We consider exposure to site contaminants by contacting soil on the site to be a significant exposure pathway because: (1) on-site soil contamination is present, (2) soil contaminant levels (especially in the slag piles) indicate that there may have been a hazard to on-site workers or trespassers in the past; (3) the frequency and duration of any contact with contaminated soil are not known, but are thought to be significant to past workers, previous trespassers, or current trespassers; and, (4) public access to the site in the past was unrestricted. Currently, public access to the site is restricted by a fence. If the fence or parts of the fence are removed, then the on-site soil could represent a public health hazard.

On-Site Soil

A sampling event prior to EPA's November 12, 1990, Site Assessment (SA) indicated the presence of volatile organic compounds in the sludge contained in the drums remaining on-site. However, the levels of these organic compounds did not exceed health assessment comparison values. Arsenic, chromium, lead, and zinc levels exceeded the pica child comparison values used for assessing the safety of contaminated soils for this document [4-7]. These drums have since been removed, and any leakage of volatile organic compounds would pose no threat to human health.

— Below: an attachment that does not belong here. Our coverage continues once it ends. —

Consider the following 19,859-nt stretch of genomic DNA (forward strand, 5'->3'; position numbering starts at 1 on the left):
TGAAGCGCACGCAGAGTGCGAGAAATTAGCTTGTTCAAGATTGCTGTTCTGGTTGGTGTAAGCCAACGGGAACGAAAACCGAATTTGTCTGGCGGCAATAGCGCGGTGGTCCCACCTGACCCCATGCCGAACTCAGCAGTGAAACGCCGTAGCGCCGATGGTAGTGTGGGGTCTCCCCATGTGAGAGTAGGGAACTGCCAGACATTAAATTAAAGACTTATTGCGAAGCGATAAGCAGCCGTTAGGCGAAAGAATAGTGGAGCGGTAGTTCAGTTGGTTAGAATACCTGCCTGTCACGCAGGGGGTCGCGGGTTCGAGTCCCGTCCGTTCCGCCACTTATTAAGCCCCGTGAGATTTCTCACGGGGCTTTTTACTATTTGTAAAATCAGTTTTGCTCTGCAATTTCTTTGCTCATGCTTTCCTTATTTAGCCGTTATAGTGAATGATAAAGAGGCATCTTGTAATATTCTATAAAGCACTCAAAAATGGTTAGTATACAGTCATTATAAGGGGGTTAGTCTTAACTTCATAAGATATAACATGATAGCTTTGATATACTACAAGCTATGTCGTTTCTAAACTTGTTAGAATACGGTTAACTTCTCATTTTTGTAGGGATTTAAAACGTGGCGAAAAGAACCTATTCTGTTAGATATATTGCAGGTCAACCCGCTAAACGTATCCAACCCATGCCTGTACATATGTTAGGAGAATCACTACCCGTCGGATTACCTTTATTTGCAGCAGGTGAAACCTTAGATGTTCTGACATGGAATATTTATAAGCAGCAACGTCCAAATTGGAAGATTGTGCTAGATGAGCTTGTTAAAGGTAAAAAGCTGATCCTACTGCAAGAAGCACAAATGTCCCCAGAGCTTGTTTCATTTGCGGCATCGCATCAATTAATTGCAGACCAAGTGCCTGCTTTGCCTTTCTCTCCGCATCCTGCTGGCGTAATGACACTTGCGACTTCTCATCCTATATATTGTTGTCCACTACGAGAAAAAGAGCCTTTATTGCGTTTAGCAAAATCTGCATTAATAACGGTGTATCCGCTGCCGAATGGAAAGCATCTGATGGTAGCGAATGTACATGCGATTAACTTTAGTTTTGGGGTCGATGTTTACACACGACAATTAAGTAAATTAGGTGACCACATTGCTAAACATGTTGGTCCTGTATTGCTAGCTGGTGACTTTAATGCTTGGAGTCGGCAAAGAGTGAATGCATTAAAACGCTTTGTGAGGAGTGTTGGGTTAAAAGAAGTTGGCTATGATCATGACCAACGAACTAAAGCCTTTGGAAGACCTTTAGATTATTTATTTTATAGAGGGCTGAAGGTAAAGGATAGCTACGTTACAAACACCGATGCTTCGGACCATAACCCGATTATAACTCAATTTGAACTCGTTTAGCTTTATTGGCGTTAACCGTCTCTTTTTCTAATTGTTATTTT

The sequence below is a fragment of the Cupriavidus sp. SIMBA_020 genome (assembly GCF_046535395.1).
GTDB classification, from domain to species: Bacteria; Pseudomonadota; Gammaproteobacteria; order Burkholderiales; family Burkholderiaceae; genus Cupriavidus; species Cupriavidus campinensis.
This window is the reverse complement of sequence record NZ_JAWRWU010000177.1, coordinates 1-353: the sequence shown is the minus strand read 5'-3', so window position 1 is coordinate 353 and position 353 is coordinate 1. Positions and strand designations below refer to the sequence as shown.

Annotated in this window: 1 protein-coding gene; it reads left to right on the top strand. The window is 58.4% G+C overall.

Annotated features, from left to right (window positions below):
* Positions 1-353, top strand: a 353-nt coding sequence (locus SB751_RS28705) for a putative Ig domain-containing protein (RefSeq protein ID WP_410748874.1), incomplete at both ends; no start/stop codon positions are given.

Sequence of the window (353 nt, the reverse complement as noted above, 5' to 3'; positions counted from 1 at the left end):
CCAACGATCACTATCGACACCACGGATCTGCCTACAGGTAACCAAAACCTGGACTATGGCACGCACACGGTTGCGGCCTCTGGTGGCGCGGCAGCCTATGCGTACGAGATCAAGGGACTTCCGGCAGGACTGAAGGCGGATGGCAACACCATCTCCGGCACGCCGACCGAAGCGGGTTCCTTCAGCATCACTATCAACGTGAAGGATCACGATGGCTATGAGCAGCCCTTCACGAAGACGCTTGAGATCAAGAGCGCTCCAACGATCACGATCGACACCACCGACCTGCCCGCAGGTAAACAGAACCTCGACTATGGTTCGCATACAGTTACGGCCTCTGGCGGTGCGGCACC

During the week of April 20, 1998, the Superfund Technical Assessment and Response Team (START) collected 25 surface soil samples. These samples were collected over a depth of zero to six inches. Samples collected onsite included four surface soil samples (including a duplicate), four slag pile samples, and two foundry sand pile samples. Sample points were screened before collection to determine areas of higher concentrations. Samples were analyzed for Target Analyte List (TAL) metals, including mercury. One on-site soil sample and one slag pile sample were also analyzed for TCLP metals.

In all three surface soil samples and the duplicate collected on-site during the activities, copper and lead were detected. The highest concentration of copper was 4,300 parts per million (ppm) and the highest concentration of lead was 2,250 ppm. Barium, cadmium, chromium, manganese, nickel, selenium, vanadium, and zinc were detected with concentrations above the comparison values for pica behavior in children [8]. Antimony and arsenic were detected at levels exceeding their non cancer risk-based comparison value for children but not for adults. Arsenic also exceeded its cancer comparison value [9].